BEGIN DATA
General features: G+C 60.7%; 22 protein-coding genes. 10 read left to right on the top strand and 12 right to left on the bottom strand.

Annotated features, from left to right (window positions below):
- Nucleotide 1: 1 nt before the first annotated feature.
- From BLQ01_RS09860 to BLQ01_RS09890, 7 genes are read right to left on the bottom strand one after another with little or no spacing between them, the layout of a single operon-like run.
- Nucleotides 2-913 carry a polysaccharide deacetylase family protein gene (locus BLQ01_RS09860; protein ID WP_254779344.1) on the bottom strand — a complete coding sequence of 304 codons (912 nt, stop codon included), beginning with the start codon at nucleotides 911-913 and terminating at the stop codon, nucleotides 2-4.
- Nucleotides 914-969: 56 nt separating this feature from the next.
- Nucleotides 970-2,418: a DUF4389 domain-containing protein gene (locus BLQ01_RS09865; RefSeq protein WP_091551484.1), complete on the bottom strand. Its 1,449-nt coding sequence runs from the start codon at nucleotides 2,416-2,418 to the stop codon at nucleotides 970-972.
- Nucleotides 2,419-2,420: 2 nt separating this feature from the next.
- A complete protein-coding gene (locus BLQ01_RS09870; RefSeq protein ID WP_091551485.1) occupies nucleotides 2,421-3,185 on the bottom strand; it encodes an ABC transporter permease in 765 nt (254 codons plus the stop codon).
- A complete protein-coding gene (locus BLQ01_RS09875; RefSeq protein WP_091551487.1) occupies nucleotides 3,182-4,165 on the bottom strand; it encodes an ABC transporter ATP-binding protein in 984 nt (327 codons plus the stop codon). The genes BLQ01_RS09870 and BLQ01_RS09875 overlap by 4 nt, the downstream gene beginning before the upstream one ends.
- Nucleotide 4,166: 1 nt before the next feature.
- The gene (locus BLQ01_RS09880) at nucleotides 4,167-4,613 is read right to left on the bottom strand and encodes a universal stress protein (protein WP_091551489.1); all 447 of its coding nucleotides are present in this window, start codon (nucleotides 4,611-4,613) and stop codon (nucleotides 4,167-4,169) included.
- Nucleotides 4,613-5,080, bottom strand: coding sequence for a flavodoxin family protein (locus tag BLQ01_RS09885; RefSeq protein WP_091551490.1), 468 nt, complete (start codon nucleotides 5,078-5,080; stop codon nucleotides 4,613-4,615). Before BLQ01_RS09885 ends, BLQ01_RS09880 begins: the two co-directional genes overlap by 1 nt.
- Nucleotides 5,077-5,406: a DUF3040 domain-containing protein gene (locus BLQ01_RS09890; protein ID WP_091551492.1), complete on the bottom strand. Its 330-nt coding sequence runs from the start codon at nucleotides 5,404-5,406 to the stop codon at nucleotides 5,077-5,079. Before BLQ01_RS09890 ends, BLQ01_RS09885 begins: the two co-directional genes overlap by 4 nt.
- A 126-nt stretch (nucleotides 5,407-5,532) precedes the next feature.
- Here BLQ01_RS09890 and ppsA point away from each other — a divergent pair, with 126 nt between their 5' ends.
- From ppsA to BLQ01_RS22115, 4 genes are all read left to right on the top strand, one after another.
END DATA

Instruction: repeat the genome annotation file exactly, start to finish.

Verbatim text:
General features: G+C 60.7%; 22 protein-coding genes. 10 read left to right on the top strand and 12 right to left on the bottom strand.

Annotated features, from left to right (window positions below):
- Nucleotide 1: 1 nt before the first annotated feature.
- From BLQ01_RS09860 to BLQ01_RS09890, 7 genes are read right to left on the bottom strand one after another with little or no spacing between them, the layout of a single operon-like run.
- Nucleotides 2-913 carry a polysaccharide deacetylase family protein gene (locus BLQ01_RS09860; protein ID WP_254779344.1) on the bottom strand — a complete coding sequence of 304 codons (912 nt, stop codon included), beginning with the start codon at nucleotides 911-913 and terminating at the stop codon, nucleotides 2-4.
- Nucleotides 914-969: 56 nt separating this feature from the next.
- Nucleotides 970-2,418: a DUF4389 domain-containing protein gene (locus BLQ01_RS09865; RefSeq protein WP_091551484.1), complete on the bottom strand. Its 1,449-nt coding sequence runs from the start codon at nucleotides 2,416-2,418 to the stop codon at nucleotides 970-972.
- Nucleotides 2,419-2,420: 2 nt separating this feature from the next.
- A complete protein-coding gene (locus BLQ01_RS09870; RefSeq protein ID WP_091551485.1) occupies nucleotides 2,421-3,185 on the bottom strand; it encodes an ABC transporter permease in 765 nt (254 codons plus the stop codon).
- A complete protein-coding gene (locus BLQ01_RS09875; RefSeq protein WP_091551487.1) occupies nucleotides 3,182-4,165 on the bottom strand; it encodes an ABC transporter ATP-binding protein in 984 nt (327 codons plus the stop codon). The genes BLQ01_RS09870 and BLQ01_RS09875 overlap by 4 nt, the downstream gene beginning before the upstream one ends.
- Nucleotide 4,166: 1 nt before the next feature.
- The gene (locus BLQ01_RS09880) at nucleotides 4,167-4,613 is read right to left on the bottom strand and encodes a universal stress protein (protein WP_091551489.1); all 447 of its coding nucleotides are present in this window, start codon (nucleotides 4,611-4,613) and stop codon (nucleotides 4,167-4,169) included.
- Nucleotides 4,613-5,080, bottom strand: coding sequence for a flavodoxin family protein (locus tag BLQ01_RS09885; RefSeq protein WP_091551490.1), 468 nt, complete (start codon nucleotides 5,078-5,080; stop codon nucleotides 4,613-4,615). Before BLQ01_RS09885 ends, BLQ01_RS09880 begins: the two co-directional genes overlap by 1 nt.
- Nucleotides 5,077-5,406: a DUF3040 domain-containing protein gene (locus BLQ01_RS09890; protein ID WP_091551492.1), complete on the bottom strand. Its 330-nt coding sequence runs from the start codon at nucleotides 5,404-5,406 to the stop codon at nucleotides 5,077-5,079. Before BLQ01_RS09890 ends, BLQ01_RS09885 begins: the two co-directional genes overlap by 4 nt.
- A 126-nt stretch (nucleotides 5,407-5,532) precedes the next feature.
- Here BLQ01_RS09890 and ppsA point away from each other — a divergent pair, with 126 nt between their 5' ends.
- From ppsA to BLQ01_RS22115, 4 genes are all read left to right on the top strand, one after another.